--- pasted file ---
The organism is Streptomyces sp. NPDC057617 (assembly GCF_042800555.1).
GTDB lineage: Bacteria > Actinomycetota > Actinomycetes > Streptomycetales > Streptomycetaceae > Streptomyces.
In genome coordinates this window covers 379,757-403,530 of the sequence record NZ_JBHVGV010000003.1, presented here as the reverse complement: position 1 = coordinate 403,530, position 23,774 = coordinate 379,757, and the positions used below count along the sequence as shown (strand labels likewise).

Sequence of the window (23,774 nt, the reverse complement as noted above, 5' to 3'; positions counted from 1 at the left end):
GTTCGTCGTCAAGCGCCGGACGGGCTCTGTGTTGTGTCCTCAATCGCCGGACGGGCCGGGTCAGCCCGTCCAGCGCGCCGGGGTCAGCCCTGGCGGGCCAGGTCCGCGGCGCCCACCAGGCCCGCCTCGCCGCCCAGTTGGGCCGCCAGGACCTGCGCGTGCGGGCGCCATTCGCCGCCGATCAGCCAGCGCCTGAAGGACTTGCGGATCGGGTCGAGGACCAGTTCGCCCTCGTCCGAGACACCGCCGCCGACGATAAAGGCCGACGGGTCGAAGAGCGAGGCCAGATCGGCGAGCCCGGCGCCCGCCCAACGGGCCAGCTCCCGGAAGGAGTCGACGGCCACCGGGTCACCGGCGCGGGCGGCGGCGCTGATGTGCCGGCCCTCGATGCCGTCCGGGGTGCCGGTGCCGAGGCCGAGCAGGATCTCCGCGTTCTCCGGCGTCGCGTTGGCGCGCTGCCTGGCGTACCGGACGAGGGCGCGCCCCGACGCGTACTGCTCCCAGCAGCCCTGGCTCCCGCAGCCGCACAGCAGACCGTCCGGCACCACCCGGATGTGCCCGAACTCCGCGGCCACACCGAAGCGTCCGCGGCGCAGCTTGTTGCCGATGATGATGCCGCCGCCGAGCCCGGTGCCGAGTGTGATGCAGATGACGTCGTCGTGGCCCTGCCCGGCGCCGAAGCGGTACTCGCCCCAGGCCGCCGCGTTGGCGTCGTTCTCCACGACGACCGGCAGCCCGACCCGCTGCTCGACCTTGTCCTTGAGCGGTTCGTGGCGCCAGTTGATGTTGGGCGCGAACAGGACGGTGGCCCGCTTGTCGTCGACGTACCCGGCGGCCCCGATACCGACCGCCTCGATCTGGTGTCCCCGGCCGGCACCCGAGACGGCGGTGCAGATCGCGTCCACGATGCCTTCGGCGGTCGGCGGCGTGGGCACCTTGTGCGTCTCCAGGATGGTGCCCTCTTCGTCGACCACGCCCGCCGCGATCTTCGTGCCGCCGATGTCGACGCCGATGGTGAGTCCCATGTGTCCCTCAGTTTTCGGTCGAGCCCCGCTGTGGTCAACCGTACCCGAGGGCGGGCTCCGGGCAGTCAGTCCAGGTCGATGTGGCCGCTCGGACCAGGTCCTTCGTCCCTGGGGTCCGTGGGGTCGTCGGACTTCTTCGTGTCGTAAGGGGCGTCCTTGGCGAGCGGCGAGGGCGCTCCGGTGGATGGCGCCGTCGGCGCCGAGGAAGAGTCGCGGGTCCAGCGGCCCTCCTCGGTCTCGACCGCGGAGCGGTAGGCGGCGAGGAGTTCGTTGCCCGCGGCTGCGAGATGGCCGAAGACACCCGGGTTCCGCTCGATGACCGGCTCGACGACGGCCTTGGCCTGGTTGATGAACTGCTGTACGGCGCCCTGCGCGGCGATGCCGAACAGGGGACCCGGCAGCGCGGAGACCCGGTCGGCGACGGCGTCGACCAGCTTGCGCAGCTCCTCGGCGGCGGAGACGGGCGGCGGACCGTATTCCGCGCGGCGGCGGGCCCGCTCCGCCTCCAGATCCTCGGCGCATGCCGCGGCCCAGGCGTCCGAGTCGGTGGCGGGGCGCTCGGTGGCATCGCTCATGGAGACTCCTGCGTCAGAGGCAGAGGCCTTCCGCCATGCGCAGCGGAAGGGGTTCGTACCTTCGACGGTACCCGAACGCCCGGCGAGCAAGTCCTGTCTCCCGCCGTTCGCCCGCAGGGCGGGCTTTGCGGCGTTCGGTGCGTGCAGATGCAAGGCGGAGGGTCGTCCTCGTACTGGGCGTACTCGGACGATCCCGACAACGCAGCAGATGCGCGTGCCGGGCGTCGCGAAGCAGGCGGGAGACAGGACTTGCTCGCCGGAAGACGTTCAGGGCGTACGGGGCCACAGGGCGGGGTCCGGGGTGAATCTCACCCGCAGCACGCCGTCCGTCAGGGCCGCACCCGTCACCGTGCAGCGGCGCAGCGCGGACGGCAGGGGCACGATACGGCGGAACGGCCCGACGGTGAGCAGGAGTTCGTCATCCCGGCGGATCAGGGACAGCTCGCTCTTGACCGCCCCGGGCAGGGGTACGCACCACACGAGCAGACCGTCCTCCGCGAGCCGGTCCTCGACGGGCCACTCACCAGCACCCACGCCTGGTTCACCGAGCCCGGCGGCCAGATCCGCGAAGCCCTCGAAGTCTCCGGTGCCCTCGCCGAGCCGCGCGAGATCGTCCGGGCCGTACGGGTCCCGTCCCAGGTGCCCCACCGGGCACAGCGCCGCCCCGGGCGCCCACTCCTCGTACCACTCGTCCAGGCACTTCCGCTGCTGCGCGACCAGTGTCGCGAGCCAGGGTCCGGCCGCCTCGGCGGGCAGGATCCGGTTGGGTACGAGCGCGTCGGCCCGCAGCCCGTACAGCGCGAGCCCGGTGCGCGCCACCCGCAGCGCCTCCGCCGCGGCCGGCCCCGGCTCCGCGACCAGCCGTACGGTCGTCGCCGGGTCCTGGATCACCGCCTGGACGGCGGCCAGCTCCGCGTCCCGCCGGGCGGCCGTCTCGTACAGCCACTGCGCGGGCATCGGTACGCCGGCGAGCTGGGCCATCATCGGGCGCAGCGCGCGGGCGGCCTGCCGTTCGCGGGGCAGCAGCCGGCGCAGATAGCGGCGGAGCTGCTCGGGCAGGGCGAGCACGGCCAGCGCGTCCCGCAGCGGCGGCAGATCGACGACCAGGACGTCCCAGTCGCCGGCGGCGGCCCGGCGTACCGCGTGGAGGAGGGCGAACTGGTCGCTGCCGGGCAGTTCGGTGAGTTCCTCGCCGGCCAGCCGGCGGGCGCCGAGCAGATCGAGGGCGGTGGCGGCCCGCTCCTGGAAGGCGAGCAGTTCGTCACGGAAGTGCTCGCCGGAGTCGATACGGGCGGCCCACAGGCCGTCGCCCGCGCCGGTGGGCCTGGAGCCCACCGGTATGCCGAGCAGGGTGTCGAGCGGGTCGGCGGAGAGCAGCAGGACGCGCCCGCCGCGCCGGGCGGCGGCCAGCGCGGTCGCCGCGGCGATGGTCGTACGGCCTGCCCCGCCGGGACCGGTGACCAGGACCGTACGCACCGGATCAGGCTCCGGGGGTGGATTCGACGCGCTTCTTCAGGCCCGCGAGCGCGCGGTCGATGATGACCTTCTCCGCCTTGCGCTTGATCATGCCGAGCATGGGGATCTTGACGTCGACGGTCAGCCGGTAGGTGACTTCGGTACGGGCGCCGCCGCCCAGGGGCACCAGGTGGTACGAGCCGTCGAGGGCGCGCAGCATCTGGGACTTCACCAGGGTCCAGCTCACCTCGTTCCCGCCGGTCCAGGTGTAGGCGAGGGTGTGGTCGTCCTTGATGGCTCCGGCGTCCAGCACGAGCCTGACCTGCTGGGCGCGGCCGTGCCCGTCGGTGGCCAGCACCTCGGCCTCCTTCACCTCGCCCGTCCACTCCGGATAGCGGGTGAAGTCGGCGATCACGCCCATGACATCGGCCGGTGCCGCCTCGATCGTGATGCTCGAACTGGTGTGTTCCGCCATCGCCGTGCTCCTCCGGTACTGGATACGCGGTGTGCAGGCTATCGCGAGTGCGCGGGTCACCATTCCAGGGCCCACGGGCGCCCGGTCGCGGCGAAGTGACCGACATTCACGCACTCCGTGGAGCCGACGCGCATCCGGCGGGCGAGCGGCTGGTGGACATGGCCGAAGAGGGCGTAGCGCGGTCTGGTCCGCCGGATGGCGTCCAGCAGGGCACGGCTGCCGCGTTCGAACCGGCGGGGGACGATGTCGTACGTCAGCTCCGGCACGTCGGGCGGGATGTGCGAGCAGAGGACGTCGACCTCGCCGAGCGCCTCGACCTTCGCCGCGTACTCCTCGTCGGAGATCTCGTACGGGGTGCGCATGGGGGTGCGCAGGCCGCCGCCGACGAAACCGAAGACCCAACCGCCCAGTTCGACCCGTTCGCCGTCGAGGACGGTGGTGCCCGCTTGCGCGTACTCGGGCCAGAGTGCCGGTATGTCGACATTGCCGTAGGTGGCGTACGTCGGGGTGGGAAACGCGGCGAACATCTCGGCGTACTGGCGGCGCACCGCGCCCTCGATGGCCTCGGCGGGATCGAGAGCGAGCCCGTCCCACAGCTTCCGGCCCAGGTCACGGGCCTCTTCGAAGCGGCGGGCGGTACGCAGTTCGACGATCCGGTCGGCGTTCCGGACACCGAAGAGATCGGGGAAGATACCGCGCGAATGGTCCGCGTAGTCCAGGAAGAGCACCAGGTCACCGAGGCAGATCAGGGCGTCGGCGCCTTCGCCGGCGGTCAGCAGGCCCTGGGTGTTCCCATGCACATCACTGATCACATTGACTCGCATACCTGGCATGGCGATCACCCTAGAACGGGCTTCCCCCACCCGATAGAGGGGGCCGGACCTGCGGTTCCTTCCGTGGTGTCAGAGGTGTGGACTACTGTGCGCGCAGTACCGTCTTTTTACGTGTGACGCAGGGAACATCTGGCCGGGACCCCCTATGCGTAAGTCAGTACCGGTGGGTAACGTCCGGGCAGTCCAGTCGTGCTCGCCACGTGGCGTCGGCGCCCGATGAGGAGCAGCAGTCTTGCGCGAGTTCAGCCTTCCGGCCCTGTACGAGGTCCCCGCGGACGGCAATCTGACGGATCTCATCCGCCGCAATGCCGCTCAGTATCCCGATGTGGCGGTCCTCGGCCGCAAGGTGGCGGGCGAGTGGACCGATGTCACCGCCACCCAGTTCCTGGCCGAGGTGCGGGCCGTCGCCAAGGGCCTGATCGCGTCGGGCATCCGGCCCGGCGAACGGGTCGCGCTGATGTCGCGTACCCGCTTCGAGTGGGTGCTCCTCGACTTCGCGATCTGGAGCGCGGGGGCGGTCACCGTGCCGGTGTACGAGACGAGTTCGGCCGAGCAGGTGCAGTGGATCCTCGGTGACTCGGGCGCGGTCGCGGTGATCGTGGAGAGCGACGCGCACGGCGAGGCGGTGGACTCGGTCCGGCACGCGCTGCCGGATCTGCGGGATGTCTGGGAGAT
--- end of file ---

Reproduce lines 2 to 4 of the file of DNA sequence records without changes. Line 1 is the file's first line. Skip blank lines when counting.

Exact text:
GTDB lineage: Bacteria > Actinomycetota > Actinomycetes > Streptomycetales > Streptomycetaceae > Streptomyces.
In genome coordinates this window covers 379,757-403,530 of the sequence record NZ_JBHVGV010000003.1, presented here as the reverse complement: position 1 = coordinate 403,530, position 23,774 = coordinate 379,757, and the positions used below count along the sequence as shown (strand labels likewise).

Sequence of the window (23,774 nt, the reverse complement as noted above, 5' to 3'; positions counted from 1 at the left end):